Unlike you, Iam a big fan of Haleem - Ive tried the GN version and havent been overly impressed in the past, maybe its time to give it another go. (Haleem to me is a bit of a speciality of Hyderabad, and I personally prefer the versions at most Hyderabadi spots around town.. they arent as flavorful and are a bit too water-y for me in a lot of other places). My current fave spot for Haleem is Naan on Devon, a place with generally very nice Hyderabadi cabbie-style food - Haleem is a weekend-only special for them, and Ive picked it up a couple of times in the past 3 weeks (a $6 Haleem and a $5 Kheema makes for a fine couple of meals at home, I find).

    (All Hyderabadi places in town make Haleem every day during Ramadan, but not much otherwise - Hyderabad House had a fine version during Ramadan too, but they are apparently not making it at all currently.. they directed me to Hyderabad House Family Restaurant across the street, where it is on the menu and available every day. But during Ramadan, excellent Haleems can be found at HH, Naan on Devon, Daata Durbar etc - the 3 Hyderabadi cabbie-joints all within a block of each other on Devon).

    Image
    Mirchi Ka Salan
    Just a phenomenal dish. It's essentially a spicy, peanut-based chile curry that I first leaned about from REB. Sula also wrote about it a few months ago. At this meal, my first time trying it, it came out at the end, and we ate it mostly by itself with the paratha, but I think it would be just as enjoyable eaten as a condiment of sorts on biryani or other dishes.


    Mirchi ka salan is very much a Hyderabadi dish also - and is available at most of the Hyderabadi spots around town. It isnt always listed on the menu though.. at Hyderabad House for example, if you order a biryani, you get a very nice mirchi-ka-salan gratis for use as a condiment (exactly as you imagined eating it above - well done :-) A lot of Hyderabadi restaurants do just that - give it to you on the side for free, without making you order it. They also have it on the side on their buffets (on Fridays and weekends). It isnt nearly as hard to find as a few posts on here (and in a few Chicagoland publications!) have indicated IMHO..


    c8w
  • Post #69 - February 24th, 2013, 3:45 pm
    Post #69 - February 24th, 2013, 3:45 pm Post #69 - February 24th, 2013, 3:45 pm
    c8w wrote:...Ive tried the GN version and havent been overly impressed in the past, maybe its time to give it another go. (Haleem to me is a bit of a speciality of Hyderabad, and I personally prefer the versions at most Hyderabadi spots around town.. they arent as flavorful and are a bit too water-y for me in a lot of other places). My current fave spot for Haleem is Naan on Devon, a place with generally very nice Hyderabadi cabbie-style food - Haleem is a weekend-only special for them, and Ive picked it up a couple of times in the past 3 weeks (a $6 Haleem and a $5 Kheema makes for a fine couple of meals at home, I find).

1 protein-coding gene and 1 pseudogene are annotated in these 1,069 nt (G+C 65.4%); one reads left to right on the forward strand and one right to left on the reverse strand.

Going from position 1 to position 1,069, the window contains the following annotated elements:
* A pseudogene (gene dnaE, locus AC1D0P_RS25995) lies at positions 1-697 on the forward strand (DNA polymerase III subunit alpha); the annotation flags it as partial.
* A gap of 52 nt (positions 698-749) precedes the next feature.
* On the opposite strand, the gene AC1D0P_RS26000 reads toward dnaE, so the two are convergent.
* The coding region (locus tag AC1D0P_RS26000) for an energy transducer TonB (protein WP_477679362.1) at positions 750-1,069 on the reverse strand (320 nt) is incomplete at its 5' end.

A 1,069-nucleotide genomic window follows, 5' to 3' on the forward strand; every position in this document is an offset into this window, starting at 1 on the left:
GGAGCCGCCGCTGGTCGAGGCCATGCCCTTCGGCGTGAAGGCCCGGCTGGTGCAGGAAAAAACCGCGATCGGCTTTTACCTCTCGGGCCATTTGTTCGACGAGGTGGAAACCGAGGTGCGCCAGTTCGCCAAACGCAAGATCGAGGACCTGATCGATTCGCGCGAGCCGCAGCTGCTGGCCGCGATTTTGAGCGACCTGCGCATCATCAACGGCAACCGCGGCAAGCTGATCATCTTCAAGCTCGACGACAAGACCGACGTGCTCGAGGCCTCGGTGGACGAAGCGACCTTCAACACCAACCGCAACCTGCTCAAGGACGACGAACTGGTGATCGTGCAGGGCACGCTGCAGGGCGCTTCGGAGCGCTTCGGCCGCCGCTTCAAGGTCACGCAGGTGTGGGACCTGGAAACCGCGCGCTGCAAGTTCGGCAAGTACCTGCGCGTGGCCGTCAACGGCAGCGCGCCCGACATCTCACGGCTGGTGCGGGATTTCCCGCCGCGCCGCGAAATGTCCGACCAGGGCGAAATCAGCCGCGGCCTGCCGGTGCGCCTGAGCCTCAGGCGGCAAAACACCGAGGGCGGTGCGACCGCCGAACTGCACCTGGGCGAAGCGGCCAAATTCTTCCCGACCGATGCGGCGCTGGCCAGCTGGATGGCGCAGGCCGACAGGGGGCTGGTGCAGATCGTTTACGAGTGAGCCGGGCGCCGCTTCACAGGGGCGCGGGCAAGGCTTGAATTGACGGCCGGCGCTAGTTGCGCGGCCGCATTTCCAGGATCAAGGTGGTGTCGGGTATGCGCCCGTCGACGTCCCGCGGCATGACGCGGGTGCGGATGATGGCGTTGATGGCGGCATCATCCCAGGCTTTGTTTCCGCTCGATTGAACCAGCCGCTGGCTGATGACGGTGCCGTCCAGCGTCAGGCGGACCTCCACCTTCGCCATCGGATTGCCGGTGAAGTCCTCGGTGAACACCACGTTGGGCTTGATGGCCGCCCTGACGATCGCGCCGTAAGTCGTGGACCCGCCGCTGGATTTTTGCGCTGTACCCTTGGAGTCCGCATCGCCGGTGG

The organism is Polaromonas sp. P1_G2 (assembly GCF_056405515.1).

(All Hyderabadi places in town make Haleem every day during Ramadan, but not much otherwise - Hyderabad House had a fine version during Ramadan too, but they are apparently not making it at all currently.. they directed me to Hyderabad House Family Restaurant across the street, where it is on the menu and available every day. But during Ramadan, excellent Haleems can be found at HH, Naan on Devon, Daata Durbar etc - the 3 Hyderabadi cabbie-joints all within a block of each other on Devon).


    Thanks for the informative post, c8w.

    Having become a haleem enthusiast over the past year or so (thanks to taterdemalion for introducing me to this sensational and highly significant dish), I talked with many haleem traditionalists that seemed to struggle with any form of haleem besides the typical goat, beef, and mutton renditions historically found throughout the Subcontinent. However, from what I've gathered, lighter style haleem is becoming more and more common in the Old Countries (Pakistan, India, Bangaladesh). Even vegetarian-style haleems are being made there these days. A few other places around Devon advertise serving chicken haleem such as Pista house and, I believe, Spinzer but after several attempts, I've been unsuccessful in ever procuring any.
    Ghareeb Nawaz's version (btw, Ghareeb Nawaz is the Sufi patron saint of the poor) of chicken haleem has an extremely high ratio of lentil-to-wheat, making it more of a chicken daal than a traditional style haleem. This could definitely be a turnoff for those who have probably enjoyed the more typical elastic/rubbery/handball-esque versions of this dish. For me, I enjoy the chicken element which seems to give the overall dish a lighter (lighter?!) feel. (Please note - I'm just a Jewish haleem-lovin' neophyte and don’t have any primordial love for the dish like those who grew up eating it such as taterdemalion, who also prefers the ultra-gluttonous varieties himself. However, tatterdemalion has taken to affectionately calling me "The Ghareeb Heeb" lately. God love him!).
    GN usually makes chicken haleem every other day at their Devon location. The new UIC Roosevelt Ave location supposedly does the same but I have only been successful in procuring it one time in maybe six tries. Moral of the story - be sure to call ahead at either location to assure that they will indeed have it.